How To Structure A Book Review

I’ve put some serious thought into posting book reviews in the future as I do a lot of reading anyway. Might as well get some blog posts out of it. Today’s blog is going to be more of a thinking aloud project for myself on how to structure a book review. This is not just for my own reference, but a way to encourage other readers to review their favorite authors and books. Small fries authors like myself greatly depend on the reviews of our readers and sometimes I think reviews aren’t left because people are unsure of where to start and how to structure them. This is of course set up for a blog post, but you can apply most of these to leaving a review on Amazon and others as well.

stars#1 Start With a Simple Rating System

Amazon, Barnes&Noble, Goodreads, Netflix, and several other sites use the five star review system. You don’t have to go with a star rating, but it certainly is the most popular. Another review system could be a simple number. You could say it was an 8/10 read. Or lettering such as primary school grading. This book gets an A+! Whatever the system, we need to make sure it’s easy to understand at a glance, but in the event that it isn’t always include some kind of reference for what those ratings mean. Sometimes it’s fun for a blogger to make up their own system entirely based off of something not related to books in the slightest. Such as, “This is the taco’s delight of all fantasy novels!”

#2 Summary & Cover

It’s always helpful to have a brief summary of the book for those who aren’t familiar with it accompanied by the most popular cover. I usually use the one provided for the book and link the source. ¬†Also, including the cover makes it easier to find if someone decides to give it a try. It would also be helpful to link the edition you’re reviewing for sale in case someone wants to buy it.

checklist#3 List The Pros & Cons

Don’t say spoilers! You should be able to convey your message of whether or not you liked a particular thing about the story without giving anything away. People read reviews in hopes of finding something new to read, so don’t ruin the surprises for them! No matter how much you enjoyed or loathed the novel, I think it’s good to add both things you liked and didn’t like about it. Sometimes you can’t find anything wrong with that perfect book, and sometimes you can’t find anything right with that awful one you couldn’t finish, but try. At times you can’t force anything that isn’t there, but try to keep it interesting and don’t always say “I just like it!” Well, why did you like it? Why didn’t you like it? It’s not much of a review if you simply state whether or not you liked it.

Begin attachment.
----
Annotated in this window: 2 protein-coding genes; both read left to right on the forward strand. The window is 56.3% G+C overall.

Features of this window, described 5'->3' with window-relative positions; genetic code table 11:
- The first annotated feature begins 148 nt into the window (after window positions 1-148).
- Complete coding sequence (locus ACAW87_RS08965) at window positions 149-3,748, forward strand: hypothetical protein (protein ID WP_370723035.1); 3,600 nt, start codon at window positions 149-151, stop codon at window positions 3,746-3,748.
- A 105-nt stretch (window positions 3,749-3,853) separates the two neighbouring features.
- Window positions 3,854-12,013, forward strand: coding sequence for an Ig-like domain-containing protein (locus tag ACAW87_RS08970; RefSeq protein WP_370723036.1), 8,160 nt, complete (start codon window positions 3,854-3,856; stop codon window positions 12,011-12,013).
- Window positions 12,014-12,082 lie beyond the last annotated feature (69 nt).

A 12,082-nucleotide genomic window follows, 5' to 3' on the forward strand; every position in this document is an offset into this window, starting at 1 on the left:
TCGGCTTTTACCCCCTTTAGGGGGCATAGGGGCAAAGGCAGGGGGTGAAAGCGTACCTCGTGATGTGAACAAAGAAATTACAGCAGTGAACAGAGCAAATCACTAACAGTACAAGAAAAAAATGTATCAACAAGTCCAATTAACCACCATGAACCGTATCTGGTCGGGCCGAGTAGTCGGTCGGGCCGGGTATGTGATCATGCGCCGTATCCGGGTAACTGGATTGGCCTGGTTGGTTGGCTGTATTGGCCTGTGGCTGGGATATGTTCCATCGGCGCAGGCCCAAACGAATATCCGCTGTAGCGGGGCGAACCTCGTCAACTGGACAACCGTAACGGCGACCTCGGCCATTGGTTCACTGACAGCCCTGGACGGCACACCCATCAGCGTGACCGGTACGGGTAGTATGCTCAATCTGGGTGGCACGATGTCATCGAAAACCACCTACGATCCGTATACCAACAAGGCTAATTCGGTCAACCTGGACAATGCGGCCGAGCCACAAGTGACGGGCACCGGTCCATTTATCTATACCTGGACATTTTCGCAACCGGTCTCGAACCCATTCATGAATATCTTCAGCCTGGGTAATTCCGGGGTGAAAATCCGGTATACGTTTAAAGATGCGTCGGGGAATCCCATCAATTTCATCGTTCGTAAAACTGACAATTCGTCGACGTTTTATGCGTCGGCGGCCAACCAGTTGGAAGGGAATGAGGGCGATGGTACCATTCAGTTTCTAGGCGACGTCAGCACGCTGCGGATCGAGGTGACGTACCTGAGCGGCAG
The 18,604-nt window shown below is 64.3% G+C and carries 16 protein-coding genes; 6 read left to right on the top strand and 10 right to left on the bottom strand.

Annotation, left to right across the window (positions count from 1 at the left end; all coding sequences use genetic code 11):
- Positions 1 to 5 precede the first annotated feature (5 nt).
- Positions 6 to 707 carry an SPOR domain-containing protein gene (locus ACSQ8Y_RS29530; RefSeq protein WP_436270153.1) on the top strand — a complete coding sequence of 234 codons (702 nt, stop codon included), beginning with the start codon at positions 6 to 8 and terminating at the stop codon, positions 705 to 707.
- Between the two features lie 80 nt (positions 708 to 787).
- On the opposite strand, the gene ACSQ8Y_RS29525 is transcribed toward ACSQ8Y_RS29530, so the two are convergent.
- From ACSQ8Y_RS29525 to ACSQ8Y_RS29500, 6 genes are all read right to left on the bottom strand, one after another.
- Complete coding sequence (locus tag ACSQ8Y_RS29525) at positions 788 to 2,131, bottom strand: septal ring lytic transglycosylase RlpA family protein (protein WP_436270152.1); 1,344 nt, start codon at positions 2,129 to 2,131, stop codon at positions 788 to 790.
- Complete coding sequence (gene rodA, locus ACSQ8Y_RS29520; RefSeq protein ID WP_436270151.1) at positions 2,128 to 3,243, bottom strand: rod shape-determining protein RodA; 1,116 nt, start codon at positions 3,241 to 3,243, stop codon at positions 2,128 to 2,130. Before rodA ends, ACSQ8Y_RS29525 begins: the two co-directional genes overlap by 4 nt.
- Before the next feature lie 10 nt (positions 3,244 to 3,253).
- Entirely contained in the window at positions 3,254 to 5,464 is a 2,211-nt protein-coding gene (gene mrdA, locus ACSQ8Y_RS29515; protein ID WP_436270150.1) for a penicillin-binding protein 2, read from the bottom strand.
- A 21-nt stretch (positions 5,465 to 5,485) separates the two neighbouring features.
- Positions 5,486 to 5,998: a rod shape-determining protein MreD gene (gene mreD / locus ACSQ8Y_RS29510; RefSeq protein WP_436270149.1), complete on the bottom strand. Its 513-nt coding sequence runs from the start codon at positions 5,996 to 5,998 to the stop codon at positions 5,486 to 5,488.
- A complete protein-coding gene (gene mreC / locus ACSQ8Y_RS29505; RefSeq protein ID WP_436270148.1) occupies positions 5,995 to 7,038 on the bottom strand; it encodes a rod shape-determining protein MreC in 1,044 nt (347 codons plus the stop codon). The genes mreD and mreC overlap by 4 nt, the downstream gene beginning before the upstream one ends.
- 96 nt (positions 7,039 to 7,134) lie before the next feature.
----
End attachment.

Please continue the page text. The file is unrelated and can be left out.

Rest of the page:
#4 To Recommend Or Not To Recommend

That is the question! In the concluding paragraph I would declare whether or not I would recommend the book to others and the reasons why.


See? Pretty simple! A basic structure is the best in my opinion. And that’s just what this is, my opinion. As always I think you should do your own thing and what works for you. Maybe try this structure and then tweak it to your preferences, but do those reviews! I would suggest keeping it simple, however, because I don’t know about you but I’m not usually interested in a ten page essay about something I haven’t read yet. Don’t spend a lot of time trying to analyze it either, a review is different from an analysis. That’s more for people who have already read the book and want to discuss more. Which you could totally do in another post and link to it from your review.

Until Next Time…

I hope this is helpful and will encourage you to go out there and leave those reviews! And as always I have to plug Dragon Bloode: Covet, which is out now everywhere ebooks are sold! Until next time, keep on keeping on.